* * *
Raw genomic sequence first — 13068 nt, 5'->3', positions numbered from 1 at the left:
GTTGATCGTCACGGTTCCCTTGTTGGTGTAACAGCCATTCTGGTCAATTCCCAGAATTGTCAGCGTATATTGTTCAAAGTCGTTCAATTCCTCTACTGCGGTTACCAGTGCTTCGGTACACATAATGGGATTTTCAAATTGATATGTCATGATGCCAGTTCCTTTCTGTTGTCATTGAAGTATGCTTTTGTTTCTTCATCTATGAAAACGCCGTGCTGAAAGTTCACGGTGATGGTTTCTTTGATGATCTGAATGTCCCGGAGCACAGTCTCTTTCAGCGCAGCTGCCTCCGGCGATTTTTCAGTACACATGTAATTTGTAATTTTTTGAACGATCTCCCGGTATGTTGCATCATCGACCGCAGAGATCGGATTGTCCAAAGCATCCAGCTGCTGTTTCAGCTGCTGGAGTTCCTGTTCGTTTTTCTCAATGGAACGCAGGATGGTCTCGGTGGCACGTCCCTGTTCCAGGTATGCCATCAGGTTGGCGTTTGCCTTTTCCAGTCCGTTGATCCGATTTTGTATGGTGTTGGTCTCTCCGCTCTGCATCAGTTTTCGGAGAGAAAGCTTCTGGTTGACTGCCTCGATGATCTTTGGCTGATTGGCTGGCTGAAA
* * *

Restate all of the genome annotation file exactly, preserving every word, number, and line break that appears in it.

Raw genomic sequence first — 13068 nt, 5'->3', positions numbered from 1 at the left:
GTTGATCGTCACGGTTCCCTTGTTGGTGTAACAGCCATTCTGGTCAATTCCCAGAATTGTCAGCGTATATTGTTCAAAGTCGTTCAATTCCTCTACTGCGGTTACCAGTGCTTCGGTACACATAATGGGATTTTCAAATTGATATGTCATGATGCCAGTTCCTTTCTGTTGTCATTGAAGTATGCTTTTGTTTCTTCATCTATGAAAACGCCGTGCTGAAAGTTCACGGTGATGGTTTCTTTGATGATCTGAATGTCCCGGAGCACAGTCTCTTTCAGCGCAGCTGCCTCCGGCGATTTTTCAGTACACATGTAATTTGTAATTTTTTGAACGATCTCCCGGTATGTTGCATCATCGACCGCAGAGATCGGATTGTCCAAAGCATCCAGCTGCTGTTTCAGCTGCTGGAGTTCCTGTTCGTTTTTCTCAATGGAACGCAGGATGGTCTCGGTGGCACGTCCCTGTTCCAGGTATGCCATCAGGTTGGCGTTTGCCTTTTCCAGTCCGTTGATCCGATTTTGTATGGTGTTGGTCTCTCCGCTCTGCATCAGTTTTCGGAGAGAAAGCTTCTGGTTGACTGCCTCGATGATCTTTGGCTGATTGGCTGGCTGAAA